Italy announces plans to completely phase out coal by 2025

After France, the UK and Canada, now Italy has announced an end date for coal power generation.

Milan is one of the European cities with the worst air pollution. Image credits: Nicolago.

Italian Industry Minister has announced concrete plans to end coal power within less than a decade, asking the national grid company to identify the infrastructure needed to make the transition. Italy’s biggest utility company (Enel) has also announced that they will not be investing into new coal-fired plants.

Like most countries in Europe, Italy’s renewable sector is constantly growing, year after year. In 2015, renewable sources generated just under 38% of the country’s electricity. While hydroelectrical plants are the biggest contributor (15.5% of the total), solar and wind sources generate show steady growth, reaching 13%. Geothermal and bio-energy are also significant sectors. Italy has no nuclear plants after they banned them through a referendum in 1987.

Coal currently produces around 15% of Italy’s energy. It still is an important electricity source and if this move carries through, it will mean that some plants would have only run for fifteen years. Electricity generation from coal has remained relatively stable over the past decade,

Chris Littlecott, who leads a fossil fuel transition programme at think tank E3G, welcomed the announcement from the Italian government.

“Italy’s positive commitment to phase out coal by 2025 demonstrates real international leadership as it completes its year holding the G7 Presidency,” he said in a statement. “Italy now joins its G7 peers in Canada, France and the UK in taking action to phase out coal power generation over the next decade. Together, they can lead a growing coalition of countries and regions that are now acting on coal.”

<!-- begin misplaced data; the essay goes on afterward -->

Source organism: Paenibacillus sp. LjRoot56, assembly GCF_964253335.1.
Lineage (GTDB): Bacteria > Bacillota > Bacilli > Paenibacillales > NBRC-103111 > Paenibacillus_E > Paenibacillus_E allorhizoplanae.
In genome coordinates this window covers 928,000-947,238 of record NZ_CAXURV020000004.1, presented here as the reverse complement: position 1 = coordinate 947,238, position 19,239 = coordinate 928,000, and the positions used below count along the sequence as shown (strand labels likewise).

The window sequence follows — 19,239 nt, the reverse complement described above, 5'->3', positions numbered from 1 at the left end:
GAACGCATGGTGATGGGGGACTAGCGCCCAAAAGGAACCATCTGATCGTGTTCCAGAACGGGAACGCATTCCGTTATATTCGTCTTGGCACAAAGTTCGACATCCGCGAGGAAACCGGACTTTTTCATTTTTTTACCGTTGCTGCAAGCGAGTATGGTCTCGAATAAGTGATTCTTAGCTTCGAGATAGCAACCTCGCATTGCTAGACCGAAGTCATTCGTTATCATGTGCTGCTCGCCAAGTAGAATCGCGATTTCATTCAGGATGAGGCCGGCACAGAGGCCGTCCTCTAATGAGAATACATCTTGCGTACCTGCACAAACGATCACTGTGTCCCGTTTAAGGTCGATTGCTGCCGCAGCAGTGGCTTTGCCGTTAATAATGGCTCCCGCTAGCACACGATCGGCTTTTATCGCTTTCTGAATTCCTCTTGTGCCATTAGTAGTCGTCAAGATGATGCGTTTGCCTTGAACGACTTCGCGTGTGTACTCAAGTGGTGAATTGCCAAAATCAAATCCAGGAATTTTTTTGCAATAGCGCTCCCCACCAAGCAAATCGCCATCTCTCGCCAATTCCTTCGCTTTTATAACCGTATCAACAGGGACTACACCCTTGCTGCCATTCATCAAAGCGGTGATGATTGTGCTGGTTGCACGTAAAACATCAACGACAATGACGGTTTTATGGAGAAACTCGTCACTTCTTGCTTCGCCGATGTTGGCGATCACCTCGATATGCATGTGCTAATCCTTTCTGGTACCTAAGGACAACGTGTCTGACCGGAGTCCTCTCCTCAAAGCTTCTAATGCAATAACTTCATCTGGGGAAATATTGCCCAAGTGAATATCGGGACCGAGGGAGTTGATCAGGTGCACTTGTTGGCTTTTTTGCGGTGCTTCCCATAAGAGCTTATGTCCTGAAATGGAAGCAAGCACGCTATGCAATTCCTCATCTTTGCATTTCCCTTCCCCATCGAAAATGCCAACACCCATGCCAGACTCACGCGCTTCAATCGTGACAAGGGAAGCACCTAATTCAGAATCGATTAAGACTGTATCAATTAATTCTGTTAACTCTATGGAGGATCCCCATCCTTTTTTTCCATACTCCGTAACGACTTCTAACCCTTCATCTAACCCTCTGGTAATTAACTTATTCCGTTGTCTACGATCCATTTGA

Italy’s south has abundant Sun, while the north is more suitable for wind energy.

However, nothing has been confirmed just yet. The measure is set to seek governmental and parliamentary approval at the beginning of November, and it remains to be seen if it will pass, and if yes, in what form. There are reasons to be optimistic but until a full strategy has been presented and voted, it’s a rather cautious optimism.

The measure is also expected to encourage the usage of electric vehicles. Italy aims to raise the number of electric charging stations to 19,000 by 2020, but it doesn’t make much sense to develop electric cars if the electricity is still generated from dirty sources.

Italy is greatly suffering from air pollution and smog. Just this year, cities in northern Italy reported pollution levels way over safe levels, and Milan and Rome are looking into car bans as an emergency way to clear out the city air.

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